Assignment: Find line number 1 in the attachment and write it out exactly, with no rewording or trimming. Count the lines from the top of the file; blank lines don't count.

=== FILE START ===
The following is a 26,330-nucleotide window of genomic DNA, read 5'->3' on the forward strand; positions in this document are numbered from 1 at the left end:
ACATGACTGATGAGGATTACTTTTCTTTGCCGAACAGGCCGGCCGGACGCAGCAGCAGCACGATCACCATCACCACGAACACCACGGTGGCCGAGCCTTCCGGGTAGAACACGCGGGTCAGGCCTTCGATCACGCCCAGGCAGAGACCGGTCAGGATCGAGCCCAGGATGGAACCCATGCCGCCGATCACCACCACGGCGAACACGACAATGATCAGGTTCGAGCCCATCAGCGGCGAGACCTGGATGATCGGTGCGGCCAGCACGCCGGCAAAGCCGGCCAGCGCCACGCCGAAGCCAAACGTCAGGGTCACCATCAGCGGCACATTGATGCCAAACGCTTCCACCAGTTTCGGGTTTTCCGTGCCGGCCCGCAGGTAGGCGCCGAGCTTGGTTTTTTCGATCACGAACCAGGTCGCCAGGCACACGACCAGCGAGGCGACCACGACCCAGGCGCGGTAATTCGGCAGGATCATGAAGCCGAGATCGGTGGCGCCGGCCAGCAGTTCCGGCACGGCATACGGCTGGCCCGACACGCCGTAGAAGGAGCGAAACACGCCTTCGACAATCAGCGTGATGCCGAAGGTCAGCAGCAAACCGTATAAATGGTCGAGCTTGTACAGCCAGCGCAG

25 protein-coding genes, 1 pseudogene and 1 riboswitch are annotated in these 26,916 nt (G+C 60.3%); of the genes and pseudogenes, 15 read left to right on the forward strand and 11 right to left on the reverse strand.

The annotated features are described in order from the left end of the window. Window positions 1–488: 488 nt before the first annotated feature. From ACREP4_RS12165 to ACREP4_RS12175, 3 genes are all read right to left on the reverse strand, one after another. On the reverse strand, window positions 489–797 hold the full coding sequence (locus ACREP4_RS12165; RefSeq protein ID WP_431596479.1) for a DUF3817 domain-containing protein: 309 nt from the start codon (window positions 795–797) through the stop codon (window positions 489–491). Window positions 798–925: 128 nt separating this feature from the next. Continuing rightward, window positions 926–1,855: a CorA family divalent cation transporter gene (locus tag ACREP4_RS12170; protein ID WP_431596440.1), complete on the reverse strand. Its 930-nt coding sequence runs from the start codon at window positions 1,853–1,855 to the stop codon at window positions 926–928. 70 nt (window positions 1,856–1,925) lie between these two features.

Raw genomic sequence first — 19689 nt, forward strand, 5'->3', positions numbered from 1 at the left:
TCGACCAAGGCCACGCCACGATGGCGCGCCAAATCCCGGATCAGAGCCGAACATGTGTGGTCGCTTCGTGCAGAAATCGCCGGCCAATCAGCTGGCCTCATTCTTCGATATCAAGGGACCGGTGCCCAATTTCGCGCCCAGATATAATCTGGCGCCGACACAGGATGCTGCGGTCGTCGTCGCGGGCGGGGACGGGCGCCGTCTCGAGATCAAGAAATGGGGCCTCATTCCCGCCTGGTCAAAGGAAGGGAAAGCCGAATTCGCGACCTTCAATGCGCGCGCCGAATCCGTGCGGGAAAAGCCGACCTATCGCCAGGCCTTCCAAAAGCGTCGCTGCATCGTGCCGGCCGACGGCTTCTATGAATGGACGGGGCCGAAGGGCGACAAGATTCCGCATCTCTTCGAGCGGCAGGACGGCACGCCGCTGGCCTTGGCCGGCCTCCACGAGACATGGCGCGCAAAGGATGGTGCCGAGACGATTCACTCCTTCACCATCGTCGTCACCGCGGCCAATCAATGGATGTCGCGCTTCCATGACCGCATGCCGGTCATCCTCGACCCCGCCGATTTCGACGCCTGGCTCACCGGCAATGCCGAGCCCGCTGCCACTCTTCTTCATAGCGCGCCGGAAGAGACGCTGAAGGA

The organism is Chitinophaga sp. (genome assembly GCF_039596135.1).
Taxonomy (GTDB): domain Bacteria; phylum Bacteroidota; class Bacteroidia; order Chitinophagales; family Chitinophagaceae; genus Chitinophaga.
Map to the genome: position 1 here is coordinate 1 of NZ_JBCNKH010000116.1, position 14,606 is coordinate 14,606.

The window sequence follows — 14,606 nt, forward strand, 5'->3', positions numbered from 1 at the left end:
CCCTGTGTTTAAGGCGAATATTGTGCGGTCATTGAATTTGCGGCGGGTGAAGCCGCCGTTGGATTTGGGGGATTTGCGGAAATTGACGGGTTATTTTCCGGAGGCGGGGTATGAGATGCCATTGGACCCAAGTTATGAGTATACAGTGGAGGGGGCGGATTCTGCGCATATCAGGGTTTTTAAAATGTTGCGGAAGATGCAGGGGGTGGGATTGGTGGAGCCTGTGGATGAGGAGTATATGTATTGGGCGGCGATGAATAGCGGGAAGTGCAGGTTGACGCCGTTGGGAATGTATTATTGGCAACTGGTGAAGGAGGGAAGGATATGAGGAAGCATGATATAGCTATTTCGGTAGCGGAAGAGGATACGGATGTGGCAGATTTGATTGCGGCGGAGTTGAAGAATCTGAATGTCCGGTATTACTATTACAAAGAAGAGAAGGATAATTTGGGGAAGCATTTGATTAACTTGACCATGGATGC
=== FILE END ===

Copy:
The following is a 26,330-nucleotide window of genomic DNA, read 5'->3' on the forward strand; positions in this document are numbered from 1 at the left end: